Paul Krishnamurty's weekly outsider-hunting column looks at the opening event of the new Race to Dubai. Check out his trio of triple-figure priced selections and some discarded alternative picks here...
"Ashley Chesters also ranks sixth for driving accuracy and 11th for greens in regulation - both of which are highly important around this tight layout."
As many a seasoned gambler may well agree, one of the most demoralising aspects of our pursuit is how the inevitable bad runs always seem to involve really frustrating near-misses! So you can imagine my reaction to Brian Gay - the player we've backed more than any other this term, and in two of the three previous events at massive odds - finishing third at Sea Island over the weekend, having traded down to [4.0]. Hopefully some of you kept the faith - I didn't even have a saver.
Consequently, what once looked like being a great year may even end up in deficit. With just a few weeks left, our annual profit has diminished to just three units. Of course as Gay's example demonstrates, one good pick will turn it all around but it needs to arrive fast!
For me, the Hong Kong Open is a much likelier place to find that winner than this week's other main event. As explained in my preview, the Australian Open is usually dominated by a small number of world-class contenders and may well boil down to a match between Jordan Spieth and Jason Day. Nevertheless I shall mention the outsiders that came in for consideration there.
I've backed Travis Smyth each-way at 80/1 and he falls within our triple-figure price range. Win and place, however, makes much more sense than win only at [120.0], given the strength of those favourites. 12 months ago I backed youngster Brett Coletta and, while he missed the cut, a subsequent sixth in the PGA and 25th at the Memorial confirmed his promise. Having hit two excellent rounds last week at the NSW Open, he's interesting at [130.0], but again my advice is to focus on each-way or place markets instead.
In contrast, my shortlist for Hong Kong was very long. It isn't that this event is particularly primed for an outsiders - although we've seen two huge upsets in the last three renewals. Rather, the presence of so many world-class market leaders means dozens of likeable types at 99-1 or better. Here's my best trio, along with some discarded picks.
After an impressive rookie season that never quite yielded the big cheques it often promised, expect further progress from Ashley Chesters in the new campaign. This will be his first Asian event and that is a slight worry, but he's had a month to prepare and I really think Fanling will play to the strengths of his accurate game.
As Steve Rawlings explains in his detailed tournament preview, par-four scoring is a key stat to follow here. Indeed I can't recall Tour Tips course compatibility ratings ever pointing so firmly towards it. Among this field over the past 12 months - and remember, this is a rookie - Chesters ranks fourth, only behind Fleetwood, Aphibarnrat and Suri.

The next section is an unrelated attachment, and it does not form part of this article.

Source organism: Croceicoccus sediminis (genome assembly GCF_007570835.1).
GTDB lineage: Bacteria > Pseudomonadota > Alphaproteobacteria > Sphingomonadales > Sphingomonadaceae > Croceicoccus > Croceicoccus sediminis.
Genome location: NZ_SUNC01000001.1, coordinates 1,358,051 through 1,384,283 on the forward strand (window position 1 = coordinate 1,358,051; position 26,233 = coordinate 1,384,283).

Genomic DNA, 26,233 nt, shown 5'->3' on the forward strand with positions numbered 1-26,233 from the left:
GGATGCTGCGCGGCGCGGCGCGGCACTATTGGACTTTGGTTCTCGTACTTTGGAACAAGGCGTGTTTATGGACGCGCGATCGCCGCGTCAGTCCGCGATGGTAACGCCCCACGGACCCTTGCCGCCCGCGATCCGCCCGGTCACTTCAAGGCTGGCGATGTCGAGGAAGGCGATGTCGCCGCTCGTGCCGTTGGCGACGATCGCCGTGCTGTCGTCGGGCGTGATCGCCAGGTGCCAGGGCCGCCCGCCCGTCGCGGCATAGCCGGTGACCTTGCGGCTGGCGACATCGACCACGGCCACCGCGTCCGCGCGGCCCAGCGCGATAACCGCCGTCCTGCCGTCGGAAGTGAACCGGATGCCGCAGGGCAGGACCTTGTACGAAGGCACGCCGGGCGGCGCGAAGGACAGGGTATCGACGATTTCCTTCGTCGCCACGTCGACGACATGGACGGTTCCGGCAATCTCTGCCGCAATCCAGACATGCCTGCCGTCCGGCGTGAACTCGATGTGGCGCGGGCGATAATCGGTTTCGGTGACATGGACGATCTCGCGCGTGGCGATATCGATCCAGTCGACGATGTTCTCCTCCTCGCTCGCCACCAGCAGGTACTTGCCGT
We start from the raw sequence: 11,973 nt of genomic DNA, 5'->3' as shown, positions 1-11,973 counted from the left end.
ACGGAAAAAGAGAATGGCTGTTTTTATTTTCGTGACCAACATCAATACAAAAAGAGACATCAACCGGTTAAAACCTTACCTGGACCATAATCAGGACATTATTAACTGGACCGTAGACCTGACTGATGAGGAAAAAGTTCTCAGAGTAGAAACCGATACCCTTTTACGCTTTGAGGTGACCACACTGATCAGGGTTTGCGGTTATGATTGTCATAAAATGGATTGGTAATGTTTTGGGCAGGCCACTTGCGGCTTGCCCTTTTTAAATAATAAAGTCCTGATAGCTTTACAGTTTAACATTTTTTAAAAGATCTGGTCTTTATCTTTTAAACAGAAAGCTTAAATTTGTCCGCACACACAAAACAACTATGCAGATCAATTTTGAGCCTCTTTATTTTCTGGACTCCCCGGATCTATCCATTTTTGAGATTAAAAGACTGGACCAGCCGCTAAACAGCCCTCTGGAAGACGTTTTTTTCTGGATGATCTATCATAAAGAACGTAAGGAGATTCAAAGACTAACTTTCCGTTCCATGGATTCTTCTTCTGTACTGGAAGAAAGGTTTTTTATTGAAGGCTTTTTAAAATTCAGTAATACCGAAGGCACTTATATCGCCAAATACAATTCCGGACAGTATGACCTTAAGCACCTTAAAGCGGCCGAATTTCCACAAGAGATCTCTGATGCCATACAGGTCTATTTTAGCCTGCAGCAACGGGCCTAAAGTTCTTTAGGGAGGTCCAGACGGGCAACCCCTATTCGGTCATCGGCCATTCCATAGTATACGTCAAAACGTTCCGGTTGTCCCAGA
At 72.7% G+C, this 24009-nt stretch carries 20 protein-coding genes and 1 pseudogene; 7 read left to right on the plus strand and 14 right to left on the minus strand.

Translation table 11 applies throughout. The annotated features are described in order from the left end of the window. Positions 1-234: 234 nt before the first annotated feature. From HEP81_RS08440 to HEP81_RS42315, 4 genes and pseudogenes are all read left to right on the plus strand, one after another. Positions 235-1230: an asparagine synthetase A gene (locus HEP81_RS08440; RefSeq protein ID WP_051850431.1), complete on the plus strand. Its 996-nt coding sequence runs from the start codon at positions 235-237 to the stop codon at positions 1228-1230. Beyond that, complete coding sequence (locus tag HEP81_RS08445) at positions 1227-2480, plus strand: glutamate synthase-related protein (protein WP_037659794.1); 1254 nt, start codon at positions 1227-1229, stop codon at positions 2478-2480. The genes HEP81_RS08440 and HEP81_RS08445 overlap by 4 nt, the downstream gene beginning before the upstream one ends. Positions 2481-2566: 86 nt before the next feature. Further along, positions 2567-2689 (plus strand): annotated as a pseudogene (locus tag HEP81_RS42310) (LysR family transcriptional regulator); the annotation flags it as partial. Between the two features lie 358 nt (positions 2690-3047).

He also ranks sixth for driving accuracy and 11th for greens in regulation - both of which are highly important around this tight layout. Ashley's problem last year was putting four good rounds together at once, but that is bound to happen soon.
Once upon a time Oliver Fisher was regarded as one of the best British prospects and, whilst the Essex man has yet to fulfil his potential at the age of 29, it's too soon to write him off. He's got a decent Fanling record and has probably never arrived in better form, having registered top-12s on two of his last three starts.
Nine years ago he finished 11th here, blowing his chance with one three-over par round of 73. More recently, his last two appearances yielded top-25s, with six sub-70 rounds from eight. Setting this lay target at [25.0] doesn't feel too ambitious.
Likewise, all we'll need to bank a profit from this rank outsider is get him matched at [50.0]. A good first round, or even front-nine, could suffice. Given that he was placed seventh at halfway last year before ruining his chance with a third round 78, that seems perfectly plausible.
From Chinese Taipei, Hung's Asian Tour form is eyecatching. Three of his last six results were top-ten finishes, including fourth on his penultimate start in Macau and third at the strong Kings Cup. Moreover his accuracy and greens in regulation stats have been outstanding.
Finally, here's some of those discarded from the shortlist. Steve notes a correlation with two courses hosting high-class Euro events - Crans-sur-Sierre and Wentworth. Alejandro Canizares has several good results at both and at Fanling. If he had any good recent form, this two-time winner would have been a pick.
A number of characters just above [100.0] appeal, including my each-way pick Paul Peterson and former champion Greg Bourdy. And recent Indonesian Open winner Panuphol Pittayarat looks overpriced around [350.0], given that excellent recent form and a couple of decent shows here as a youngster.